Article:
I have noticed to my dismay, that a lot of reviewers, professional and otherwise. Don’t often succeed in telling the reader about the game’s shortcomings and other things that might bother some gamers. It is as if their massive ego’s cannot understand that there is not such thing as a game that is for everyone. So from here on out I am trying to be more proactive in this. In a segment I call, Mr. Megid Warned You! Back to the subject at hand. I would caution those individuals whom are sensitive to extreme violence, profanity, and strong sexual content, to avoid this game. As it will likely offend you. If you are like me and not easily offended and actually have a sense of humor, you will most likely enjoy this game. As it achieves it’s goal of updating the HOD franchise, and of creating an authentic throwback of B-grade cinema from a bygone era. Just remember I tried to warn you.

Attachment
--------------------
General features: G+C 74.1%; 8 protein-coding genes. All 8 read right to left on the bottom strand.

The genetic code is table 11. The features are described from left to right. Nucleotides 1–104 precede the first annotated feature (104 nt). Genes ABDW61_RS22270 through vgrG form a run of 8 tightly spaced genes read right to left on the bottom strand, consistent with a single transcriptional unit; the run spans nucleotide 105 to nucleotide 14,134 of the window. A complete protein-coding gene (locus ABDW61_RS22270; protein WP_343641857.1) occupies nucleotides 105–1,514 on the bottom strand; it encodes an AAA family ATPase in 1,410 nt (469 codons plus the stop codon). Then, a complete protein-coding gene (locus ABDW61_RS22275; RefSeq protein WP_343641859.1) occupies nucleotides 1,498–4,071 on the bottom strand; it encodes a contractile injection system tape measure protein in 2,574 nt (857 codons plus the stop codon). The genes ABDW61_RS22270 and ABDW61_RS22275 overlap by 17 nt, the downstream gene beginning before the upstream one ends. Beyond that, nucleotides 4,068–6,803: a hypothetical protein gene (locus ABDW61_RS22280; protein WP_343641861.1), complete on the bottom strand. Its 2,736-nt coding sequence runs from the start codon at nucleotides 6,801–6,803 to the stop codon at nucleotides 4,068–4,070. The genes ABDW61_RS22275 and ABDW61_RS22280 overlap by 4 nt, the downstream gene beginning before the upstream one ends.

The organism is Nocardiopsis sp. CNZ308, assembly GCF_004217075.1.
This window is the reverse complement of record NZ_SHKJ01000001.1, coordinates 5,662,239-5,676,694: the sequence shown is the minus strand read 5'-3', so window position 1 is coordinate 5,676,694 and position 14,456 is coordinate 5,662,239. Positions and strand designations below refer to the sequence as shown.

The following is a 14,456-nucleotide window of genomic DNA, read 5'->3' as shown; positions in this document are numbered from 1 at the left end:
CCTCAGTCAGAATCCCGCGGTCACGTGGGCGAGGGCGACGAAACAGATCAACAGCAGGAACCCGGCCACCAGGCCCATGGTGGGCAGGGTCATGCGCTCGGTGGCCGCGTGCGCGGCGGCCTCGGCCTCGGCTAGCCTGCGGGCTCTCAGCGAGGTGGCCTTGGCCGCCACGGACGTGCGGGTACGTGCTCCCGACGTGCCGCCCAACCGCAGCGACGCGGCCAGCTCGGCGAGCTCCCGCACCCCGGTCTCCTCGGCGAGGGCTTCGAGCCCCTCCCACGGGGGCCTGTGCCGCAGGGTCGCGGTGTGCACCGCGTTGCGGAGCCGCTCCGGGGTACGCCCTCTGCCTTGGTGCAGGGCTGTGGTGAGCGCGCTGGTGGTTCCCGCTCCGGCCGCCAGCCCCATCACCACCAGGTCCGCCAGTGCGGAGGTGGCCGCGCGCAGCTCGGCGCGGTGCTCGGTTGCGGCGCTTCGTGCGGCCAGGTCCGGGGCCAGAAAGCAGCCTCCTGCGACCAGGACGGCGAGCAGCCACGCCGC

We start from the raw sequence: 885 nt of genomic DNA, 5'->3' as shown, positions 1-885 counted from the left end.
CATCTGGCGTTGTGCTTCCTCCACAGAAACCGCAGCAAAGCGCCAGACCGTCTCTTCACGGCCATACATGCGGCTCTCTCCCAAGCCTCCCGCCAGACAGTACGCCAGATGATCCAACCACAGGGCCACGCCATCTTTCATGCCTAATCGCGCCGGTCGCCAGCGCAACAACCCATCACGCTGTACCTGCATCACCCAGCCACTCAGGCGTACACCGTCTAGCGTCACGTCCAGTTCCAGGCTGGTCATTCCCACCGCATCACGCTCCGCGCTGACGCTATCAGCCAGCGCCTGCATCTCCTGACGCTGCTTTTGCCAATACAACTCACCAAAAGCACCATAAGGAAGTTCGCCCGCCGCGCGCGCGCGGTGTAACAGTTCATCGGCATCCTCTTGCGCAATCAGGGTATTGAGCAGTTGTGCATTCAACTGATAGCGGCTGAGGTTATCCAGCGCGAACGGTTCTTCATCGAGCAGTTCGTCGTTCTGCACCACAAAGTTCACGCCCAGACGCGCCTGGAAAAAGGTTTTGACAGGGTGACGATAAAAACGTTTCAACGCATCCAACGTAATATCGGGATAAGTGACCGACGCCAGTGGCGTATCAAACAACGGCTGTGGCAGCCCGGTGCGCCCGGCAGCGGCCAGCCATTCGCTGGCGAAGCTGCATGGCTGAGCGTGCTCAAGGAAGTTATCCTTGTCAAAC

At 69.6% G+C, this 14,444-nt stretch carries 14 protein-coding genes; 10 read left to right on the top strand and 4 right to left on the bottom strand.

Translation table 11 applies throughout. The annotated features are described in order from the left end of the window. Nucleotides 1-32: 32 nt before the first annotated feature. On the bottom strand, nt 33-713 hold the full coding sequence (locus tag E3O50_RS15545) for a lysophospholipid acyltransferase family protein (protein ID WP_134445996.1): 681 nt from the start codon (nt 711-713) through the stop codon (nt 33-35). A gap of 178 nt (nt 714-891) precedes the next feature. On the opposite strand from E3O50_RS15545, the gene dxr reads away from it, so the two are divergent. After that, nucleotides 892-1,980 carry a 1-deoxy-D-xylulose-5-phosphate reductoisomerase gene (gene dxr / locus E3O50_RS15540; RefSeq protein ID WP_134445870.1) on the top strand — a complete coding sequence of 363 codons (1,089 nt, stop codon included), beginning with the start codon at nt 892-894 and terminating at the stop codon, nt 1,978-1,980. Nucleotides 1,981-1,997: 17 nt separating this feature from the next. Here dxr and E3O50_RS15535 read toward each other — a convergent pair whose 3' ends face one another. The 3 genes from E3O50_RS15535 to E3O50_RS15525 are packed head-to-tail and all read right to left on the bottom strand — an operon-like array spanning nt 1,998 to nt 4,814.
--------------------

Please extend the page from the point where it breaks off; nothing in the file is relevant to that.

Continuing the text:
Gameplay, in Overkill, will feel very familiar to anyone who has played a light gun or “on-the-rails” shooter before. Only now the gun add-on is optional. As the game can be played with just the Wii Remote. The gun is more precise and fun, but it’s up to you if you want to shell out the extra cash for the gun. Also note that it is no longer a “light” gun. It uses the same more accurate laser of all Wii accessories. In fact the Wii Remote just gets plugged into the gun itself. So if you are on “the fence” about games of this ilk because of the older ones, fear not the new games on this genre are far more accurate and now you can sit almost anywhere and still play the game. Gone are the days of having to be directly in front of the screen.

You proceed through each level on a predetermined path. Taking out zombies and other creatures. You save innocents cornered by the undead. And while the multiple paths from previous installments are gone, there are now two modes: story mode and director’s cut. Playing directors cut mode is the only way to see other paths, it is also a bit harder to complete, yet not impossible.